Joseph Cornell, Artist

Known as the reclusive surrealist of Utopia Parkway, Queens, Joseph Cornell did collages and box constructions in which images and objects convey an aura of mysterious innocence. In his will, he left a foundation for making charitable grants from the sales of his art and returns on investments.

Cornell was born in Nyack, New York and attended Phillips Academy in Andover, Massachusetts. He lived primarily in New York City from 1929. A collage album made by surrealist Max Ernst inspired Cornell to make his signature boxes, something he began in the early 1930s. He had no training for these objects that were filled with items such as thimbles, bells, sequins, theatre mementoes, and other everyday objects, some of them from the 19th century. The combinations challenged the viewers' imaginations because they had unusual juxtapositions and played visual tricks. Titles include "Multiple Cubes", 'Soapbubble Set'. and 'Night Skies'.

A close collaborator and major influence early in his career was Marcel Duchamp whom he met in 1933 at Constantin Brancusi sculpture exhibition, organized by Duchamp at Brummer gallery in New York. Their acquaintance was renewed when Duchamp moved to New York in 1942, and Duchamp hired Cornell to assist him in making editions of his "portable museums," or boxes in a valise. As Cornell's career grew, his boxes became increasingly abstract, perhaps influenced by Duchamp and also by Piet Mondrian whose work he admired. Later Cornell did a number of assemblages in homage to his friend Duchamp, and they were discovered after Cornell's death in 1972.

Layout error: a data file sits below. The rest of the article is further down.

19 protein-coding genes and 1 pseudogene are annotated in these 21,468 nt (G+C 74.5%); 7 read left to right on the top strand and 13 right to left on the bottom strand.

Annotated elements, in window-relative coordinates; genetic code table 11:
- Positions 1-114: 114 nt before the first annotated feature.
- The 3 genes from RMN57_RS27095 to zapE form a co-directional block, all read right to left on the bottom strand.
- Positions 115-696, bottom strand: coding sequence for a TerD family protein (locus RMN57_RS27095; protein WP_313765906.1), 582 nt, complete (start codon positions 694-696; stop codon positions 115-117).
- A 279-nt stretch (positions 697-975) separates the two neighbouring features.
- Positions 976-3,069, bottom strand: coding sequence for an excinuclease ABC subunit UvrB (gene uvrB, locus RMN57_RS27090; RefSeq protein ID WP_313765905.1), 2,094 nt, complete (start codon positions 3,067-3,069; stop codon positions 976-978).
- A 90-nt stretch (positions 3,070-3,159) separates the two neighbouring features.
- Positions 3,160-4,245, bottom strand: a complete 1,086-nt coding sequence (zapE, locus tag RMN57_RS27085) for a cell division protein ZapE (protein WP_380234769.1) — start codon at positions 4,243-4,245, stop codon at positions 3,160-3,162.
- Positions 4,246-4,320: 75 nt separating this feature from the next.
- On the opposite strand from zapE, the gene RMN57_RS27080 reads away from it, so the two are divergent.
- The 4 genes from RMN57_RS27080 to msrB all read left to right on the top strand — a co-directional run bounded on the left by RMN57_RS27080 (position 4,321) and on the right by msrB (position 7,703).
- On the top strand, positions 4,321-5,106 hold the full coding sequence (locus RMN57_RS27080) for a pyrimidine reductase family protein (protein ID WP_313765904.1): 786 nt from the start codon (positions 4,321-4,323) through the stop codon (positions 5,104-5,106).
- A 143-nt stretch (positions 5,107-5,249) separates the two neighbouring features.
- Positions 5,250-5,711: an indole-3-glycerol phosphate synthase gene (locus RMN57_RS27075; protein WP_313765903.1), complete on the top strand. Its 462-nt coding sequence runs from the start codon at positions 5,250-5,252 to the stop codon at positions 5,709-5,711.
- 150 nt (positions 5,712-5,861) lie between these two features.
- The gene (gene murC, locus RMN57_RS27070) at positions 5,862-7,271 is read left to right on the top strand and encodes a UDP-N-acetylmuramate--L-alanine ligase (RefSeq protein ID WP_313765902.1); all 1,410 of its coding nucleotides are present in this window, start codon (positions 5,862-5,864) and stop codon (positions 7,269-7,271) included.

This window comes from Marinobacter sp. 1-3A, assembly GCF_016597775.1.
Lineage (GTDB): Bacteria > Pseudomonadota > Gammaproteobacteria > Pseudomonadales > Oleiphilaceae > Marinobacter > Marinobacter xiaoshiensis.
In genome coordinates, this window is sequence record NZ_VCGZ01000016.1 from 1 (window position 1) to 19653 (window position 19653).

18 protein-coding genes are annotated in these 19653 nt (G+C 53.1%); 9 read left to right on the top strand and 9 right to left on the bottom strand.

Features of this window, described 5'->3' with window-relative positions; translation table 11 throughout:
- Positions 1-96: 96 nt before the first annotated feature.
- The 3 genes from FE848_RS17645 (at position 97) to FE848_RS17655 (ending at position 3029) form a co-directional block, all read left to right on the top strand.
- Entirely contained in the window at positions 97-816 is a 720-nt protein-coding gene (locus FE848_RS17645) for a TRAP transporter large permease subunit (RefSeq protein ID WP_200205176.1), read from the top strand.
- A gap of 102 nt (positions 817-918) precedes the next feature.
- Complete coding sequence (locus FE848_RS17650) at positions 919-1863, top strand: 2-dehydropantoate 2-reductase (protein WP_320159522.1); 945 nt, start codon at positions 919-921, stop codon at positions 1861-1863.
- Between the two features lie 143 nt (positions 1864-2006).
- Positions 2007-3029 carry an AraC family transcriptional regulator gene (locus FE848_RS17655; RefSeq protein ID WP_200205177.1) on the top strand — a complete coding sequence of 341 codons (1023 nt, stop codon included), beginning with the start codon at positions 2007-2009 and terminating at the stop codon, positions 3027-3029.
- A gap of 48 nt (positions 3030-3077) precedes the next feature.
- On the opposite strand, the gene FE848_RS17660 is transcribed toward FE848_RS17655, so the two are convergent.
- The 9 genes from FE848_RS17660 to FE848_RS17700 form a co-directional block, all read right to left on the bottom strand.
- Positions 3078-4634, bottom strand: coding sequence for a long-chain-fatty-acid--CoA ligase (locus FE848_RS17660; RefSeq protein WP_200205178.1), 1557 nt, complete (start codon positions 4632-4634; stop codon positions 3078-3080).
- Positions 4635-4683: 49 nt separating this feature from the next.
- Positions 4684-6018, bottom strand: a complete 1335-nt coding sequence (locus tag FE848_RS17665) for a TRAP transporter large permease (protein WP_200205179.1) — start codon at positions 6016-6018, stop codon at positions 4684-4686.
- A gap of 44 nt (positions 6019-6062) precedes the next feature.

Matthew Baigell, Dictionary of American Art

Internet Resources

This reclusive, gray, long-beaked man would sally forth on small voyages of discovery, scavenging for relics of the past in New York junk shops and flea markets…The earth is presented as one strange planet among others, which to Cornell it was.
Mark Harden
Information about Joseph Cornell in art museums, auction watch service, image archives, other sites, and articles.
He was fascinated not by refuse, garbage, and the discarded, but by fragments of once beautiful and precious objects, relying on the Surrealist technique of irrational juxtaposition and on the evocation of nostalgia for his appeal.
Nicolas Pioch
How could a reclusive fabric salesman with no art education or training become almost universally acknowledged as a modern master?
Paul Solman
The mysterious little worlds he created in his boxes influenced everyone from pop artists like Robert Rauschenberg and Andy Warhol to contemporary installation artists.
National Public Radio
Since his death, in 1972, it is not so much that Cornell's fame has grown, which is what happens when critics water a reputation, as that his work has become part of the living body of art, which is what happens when artists eat it.
Adam Gopnik

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